Different types of fruits were extracted and reproduced in powder form. For example, blueberry powder was used by Miller et al. [39], Whyte et al. [41] and Dodd et al. [43], and mulberry powder was used by Thukham-Mee [40]. Supplementation with blueberry powder showed a significant improvement in short-term memory in the research of Miller et al. [39] and Whyte et al. [41], but there were no significant changes in the research by Dodd and colleagues (2019). Furthermore, Miller et al., Whyte et al. [41], and Dodd et al. [43] showed that there was no significant improvement in long-term memory. On the other hand, mulberry powder supplementation by Thukham-Mee [40] showed no significant improvement in either attention or memory. These studies of fruit-derived powder had yielded mixed results on changes in cognitive function. However, it is noteworthy that the duration and dosage of these supplementation varied across the studies included in our systematic review. This variation in duration and dose may contribute to the differences in cognitive outcome. The specific details regarding the duration and dosage will be discussed in later section below.

In terms of the use of capsules, Chung et al. [32] extracted Lycium Chinese fruits into capsule form, and Carrillo et al. [31] distributed capsules with a mixture of dehydrated fruit and vegetable. Both studies showed a significant improvement in both attention and working memory.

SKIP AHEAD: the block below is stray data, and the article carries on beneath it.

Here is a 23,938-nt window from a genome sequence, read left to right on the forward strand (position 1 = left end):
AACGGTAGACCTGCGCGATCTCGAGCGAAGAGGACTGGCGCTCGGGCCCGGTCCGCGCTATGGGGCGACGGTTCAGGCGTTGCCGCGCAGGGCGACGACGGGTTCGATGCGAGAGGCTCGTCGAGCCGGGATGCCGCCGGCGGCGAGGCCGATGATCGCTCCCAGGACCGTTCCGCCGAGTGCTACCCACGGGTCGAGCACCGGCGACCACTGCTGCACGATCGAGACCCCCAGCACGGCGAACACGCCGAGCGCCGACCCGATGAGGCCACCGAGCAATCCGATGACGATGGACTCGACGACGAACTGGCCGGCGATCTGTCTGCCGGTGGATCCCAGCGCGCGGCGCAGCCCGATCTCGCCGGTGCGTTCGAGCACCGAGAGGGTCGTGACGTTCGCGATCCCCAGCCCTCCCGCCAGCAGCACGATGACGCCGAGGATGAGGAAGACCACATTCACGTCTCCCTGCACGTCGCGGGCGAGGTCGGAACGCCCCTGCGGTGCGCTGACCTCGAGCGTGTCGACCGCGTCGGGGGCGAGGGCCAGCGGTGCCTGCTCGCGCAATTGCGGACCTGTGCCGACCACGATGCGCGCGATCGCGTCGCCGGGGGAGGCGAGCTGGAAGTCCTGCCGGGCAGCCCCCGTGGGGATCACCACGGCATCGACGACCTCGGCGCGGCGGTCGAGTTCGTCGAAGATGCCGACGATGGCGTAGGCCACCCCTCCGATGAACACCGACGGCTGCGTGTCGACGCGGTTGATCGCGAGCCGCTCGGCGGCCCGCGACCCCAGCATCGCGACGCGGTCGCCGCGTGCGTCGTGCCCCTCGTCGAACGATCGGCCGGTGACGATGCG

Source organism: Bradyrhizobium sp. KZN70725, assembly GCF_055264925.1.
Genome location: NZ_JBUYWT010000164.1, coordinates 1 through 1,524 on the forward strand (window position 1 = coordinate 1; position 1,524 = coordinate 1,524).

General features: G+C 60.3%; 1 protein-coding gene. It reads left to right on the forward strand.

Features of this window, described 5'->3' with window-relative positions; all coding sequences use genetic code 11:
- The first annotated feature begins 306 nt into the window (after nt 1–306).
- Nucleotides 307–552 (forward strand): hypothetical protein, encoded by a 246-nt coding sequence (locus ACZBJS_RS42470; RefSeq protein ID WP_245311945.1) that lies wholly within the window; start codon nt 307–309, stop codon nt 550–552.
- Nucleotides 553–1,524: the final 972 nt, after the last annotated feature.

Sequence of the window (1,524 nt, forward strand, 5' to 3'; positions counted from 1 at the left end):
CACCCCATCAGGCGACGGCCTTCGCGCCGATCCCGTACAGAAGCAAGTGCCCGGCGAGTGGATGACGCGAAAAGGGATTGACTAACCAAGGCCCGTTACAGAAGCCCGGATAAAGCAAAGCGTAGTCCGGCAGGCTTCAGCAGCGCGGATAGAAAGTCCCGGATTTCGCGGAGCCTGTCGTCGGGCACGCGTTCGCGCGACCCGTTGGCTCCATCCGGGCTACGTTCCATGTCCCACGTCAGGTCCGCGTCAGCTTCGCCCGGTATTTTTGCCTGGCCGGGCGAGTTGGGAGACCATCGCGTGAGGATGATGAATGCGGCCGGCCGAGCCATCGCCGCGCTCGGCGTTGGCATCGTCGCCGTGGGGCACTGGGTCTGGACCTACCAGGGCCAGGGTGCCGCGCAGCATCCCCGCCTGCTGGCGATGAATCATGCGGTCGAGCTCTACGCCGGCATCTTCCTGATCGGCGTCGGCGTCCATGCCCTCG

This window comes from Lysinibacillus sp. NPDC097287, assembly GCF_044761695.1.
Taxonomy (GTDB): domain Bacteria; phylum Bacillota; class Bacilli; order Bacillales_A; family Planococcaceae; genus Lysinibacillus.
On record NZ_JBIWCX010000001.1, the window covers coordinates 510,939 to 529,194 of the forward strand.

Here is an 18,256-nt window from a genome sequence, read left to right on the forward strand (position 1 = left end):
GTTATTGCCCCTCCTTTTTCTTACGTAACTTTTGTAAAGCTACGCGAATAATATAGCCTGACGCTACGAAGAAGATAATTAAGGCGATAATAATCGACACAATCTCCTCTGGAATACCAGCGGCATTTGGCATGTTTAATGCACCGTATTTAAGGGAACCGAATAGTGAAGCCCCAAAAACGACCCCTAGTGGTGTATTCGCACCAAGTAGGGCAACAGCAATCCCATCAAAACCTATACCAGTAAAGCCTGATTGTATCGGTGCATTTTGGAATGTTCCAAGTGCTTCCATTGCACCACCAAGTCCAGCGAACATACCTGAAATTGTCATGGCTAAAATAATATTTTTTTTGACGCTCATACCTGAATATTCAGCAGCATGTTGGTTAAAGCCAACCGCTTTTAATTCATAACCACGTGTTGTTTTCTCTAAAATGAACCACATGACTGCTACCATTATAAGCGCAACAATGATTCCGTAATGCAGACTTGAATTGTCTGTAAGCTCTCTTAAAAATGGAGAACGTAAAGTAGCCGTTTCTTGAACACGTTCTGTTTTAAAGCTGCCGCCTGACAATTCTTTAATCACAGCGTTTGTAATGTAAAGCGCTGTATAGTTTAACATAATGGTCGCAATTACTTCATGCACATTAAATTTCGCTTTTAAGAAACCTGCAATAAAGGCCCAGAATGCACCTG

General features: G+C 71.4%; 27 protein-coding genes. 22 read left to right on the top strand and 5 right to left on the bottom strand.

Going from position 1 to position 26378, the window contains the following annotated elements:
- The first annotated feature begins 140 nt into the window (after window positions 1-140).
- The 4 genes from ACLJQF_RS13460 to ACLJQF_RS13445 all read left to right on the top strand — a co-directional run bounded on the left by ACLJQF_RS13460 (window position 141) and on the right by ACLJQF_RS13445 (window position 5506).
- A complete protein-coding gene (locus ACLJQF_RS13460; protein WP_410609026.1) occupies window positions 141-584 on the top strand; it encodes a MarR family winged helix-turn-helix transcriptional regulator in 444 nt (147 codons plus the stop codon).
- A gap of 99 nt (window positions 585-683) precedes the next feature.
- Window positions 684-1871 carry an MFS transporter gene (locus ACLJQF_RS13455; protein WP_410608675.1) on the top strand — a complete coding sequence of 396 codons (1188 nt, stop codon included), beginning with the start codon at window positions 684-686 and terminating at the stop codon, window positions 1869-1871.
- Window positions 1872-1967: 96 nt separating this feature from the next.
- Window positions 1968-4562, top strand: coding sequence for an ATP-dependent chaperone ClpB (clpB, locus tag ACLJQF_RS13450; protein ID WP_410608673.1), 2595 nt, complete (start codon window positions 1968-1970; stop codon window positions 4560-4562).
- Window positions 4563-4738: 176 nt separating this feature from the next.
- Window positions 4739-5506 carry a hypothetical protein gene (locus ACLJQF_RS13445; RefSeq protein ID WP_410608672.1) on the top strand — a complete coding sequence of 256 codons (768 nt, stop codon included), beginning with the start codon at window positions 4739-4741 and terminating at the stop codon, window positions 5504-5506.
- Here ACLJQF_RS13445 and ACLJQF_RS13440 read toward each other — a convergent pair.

Only one study conducted by Barfoot et al. [42] used freeze-dried blueberries and blended them with milk. However, there was no significant improvement in either attention or memory in this study.

Different types of juices were used such as cherry juice [34], grape juice [33, 35, 36], commercial juices with high flavonoid content [37], and mixed juices [38]. The research using juices had mixed results. Cherry juice showed significant improvement in short-term memory and long-term memory but no significant changes in attention and semantic memory [34].

Grape juice supplementation showed a significant improvement in long-term memory, short-term memory, and spatial memory [36]. However, the results on total memory recall were mixed, where Krikorian et al. [35]showed a significant improvement, but Haskell-Ramsay et al. [33] showed no significant improvement.